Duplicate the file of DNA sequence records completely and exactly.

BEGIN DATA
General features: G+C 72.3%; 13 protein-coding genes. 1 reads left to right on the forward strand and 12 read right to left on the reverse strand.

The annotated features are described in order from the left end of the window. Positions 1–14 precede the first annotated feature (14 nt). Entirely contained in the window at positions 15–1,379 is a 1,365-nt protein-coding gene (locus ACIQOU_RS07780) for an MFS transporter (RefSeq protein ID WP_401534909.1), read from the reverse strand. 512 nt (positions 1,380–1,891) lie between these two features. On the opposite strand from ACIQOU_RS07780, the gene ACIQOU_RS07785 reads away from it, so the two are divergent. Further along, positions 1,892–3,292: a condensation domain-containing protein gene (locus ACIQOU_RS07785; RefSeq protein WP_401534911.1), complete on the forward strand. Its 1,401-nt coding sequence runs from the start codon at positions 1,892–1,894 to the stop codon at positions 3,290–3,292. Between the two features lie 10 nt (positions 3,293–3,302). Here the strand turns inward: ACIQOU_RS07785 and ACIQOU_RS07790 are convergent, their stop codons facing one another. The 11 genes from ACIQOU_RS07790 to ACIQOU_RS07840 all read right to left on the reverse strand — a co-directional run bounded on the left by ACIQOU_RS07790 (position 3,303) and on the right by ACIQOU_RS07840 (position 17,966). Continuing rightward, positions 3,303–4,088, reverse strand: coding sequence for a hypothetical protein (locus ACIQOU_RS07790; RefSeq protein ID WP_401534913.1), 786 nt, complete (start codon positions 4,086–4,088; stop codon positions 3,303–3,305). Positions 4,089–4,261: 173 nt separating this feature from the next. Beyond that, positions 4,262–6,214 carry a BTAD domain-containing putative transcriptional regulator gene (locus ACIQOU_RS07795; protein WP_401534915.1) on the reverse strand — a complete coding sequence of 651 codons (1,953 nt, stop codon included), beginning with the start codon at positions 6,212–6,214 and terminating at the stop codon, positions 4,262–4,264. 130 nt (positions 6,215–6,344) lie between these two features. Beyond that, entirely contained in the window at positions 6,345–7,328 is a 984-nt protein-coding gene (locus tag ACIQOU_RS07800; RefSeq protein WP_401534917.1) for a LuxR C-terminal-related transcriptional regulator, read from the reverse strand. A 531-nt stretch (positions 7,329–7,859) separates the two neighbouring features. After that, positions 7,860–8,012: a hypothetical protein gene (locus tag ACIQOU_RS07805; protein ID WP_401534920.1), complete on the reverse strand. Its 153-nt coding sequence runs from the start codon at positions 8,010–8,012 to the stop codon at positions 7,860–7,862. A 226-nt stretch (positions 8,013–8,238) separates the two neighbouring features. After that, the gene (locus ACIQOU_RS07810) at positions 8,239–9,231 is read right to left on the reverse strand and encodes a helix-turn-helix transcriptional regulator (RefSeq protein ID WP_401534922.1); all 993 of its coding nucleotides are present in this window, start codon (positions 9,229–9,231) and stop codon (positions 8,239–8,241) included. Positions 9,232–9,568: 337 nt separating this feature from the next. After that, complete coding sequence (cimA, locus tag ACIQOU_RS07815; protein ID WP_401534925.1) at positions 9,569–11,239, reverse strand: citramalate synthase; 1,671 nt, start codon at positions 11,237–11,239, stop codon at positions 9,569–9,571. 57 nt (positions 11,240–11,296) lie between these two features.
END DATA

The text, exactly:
General features: G+C 72.3%; 13 protein-coding genes. 1 reads left to right on the forward strand and 12 read right to left on the reverse strand.

The annotated features are described in order from the left end of the window. Positions 1–14 precede the first annotated feature (14 nt). Entirely contained in the window at positions 15–1,379 is a 1,365-nt protein-coding gene (locus ACIQOU_RS07780) for an MFS transporter (RefSeq protein ID WP_401534909.1), read from the reverse strand. 512 nt (positions 1,380–1,891) lie between these two features. On the opposite strand from ACIQOU_RS07780, the gene ACIQOU_RS07785 reads away from it, so the two are divergent. Further along, positions 1,892–3,292: a condensation domain-containing protein gene (locus ACIQOU_RS07785; RefSeq protein WP_401534911.1), complete on the forward strand. Its 1,401-nt coding sequence runs from the start codon at positions 1,892–1,894 to the stop codon at positions 3,290–3,292. Between the two features lie 10 nt (positions 3,293–3,302). Here the strand turns inward: ACIQOU_RS07785 and ACIQOU_RS07790 are convergent, their stop codons facing one another. The 11 genes from ACIQOU_RS07790 to ACIQOU_RS07840 all read right to left on the reverse strand — a co-directional run bounded on the left by ACIQOU_RS07790 (position 3,303) and on the right by ACIQOU_RS07840 (position 17,966). Continuing rightward, positions 3,303–4,088, reverse strand: coding sequence for a hypothetical protein (locus ACIQOU_RS07790; RefSeq protein ID WP_401534913.1), 786 nt, complete (start codon positions 4,086–4,088; stop codon positions 3,303–3,305). Positions 4,089–4,261: 173 nt separating this feature from the next. Beyond that, positions 4,262–6,214 carry a BTAD domain-containing putative transcriptional regulator gene (locus ACIQOU_RS07795; protein WP_401534915.1) on the reverse strand — a complete coding sequence of 651 codons (1,953 nt, stop codon included), beginning with the start codon at positions 6,212–6,214 and terminating at the stop codon, positions 4,262–4,264. 130 nt (positions 6,215–6,344) lie between these two features. Beyond that, entirely contained in the window at positions 6,345–7,328 is a 984-nt protein-coding gene (locus tag ACIQOU_RS07800; RefSeq protein WP_401534917.1) for a LuxR C-terminal-related transcriptional regulator, read from the reverse strand. A 531-nt stretch (positions 7,329–7,859) separates the two neighbouring features. After that, positions 7,860–8,012: a hypothetical protein gene (locus tag ACIQOU_RS07805; protein ID WP_401534920.1), complete on the reverse strand. Its 153-nt coding sequence runs from the start codon at positions 8,010–8,012 to the stop codon at positions 7,860–7,862. A 226-nt stretch (positions 8,013–8,238) separates the two neighbouring features. After that, the gene (locus ACIQOU_RS07810) at positions 8,239–9,231 is read right to left on the reverse strand and encodes a helix-turn-helix transcriptional regulator (RefSeq protein ID WP_401534922.1); all 993 of its coding nucleotides are present in this window, start codon (positions 9,229–9,231) and stop codon (positions 8,239–8,241) included. Positions 9,232–9,568: 337 nt separating this feature from the next. After that, complete coding sequence (cimA, locus tag ACIQOU_RS07815; protein ID WP_401534925.1) at positions 9,569–11,239, reverse strand: citramalate synthase; 1,671 nt, start codon at positions 11,237–11,239, stop codon at positions 9,569–9,571. 57 nt (positions 11,240–11,296) lie between these two features.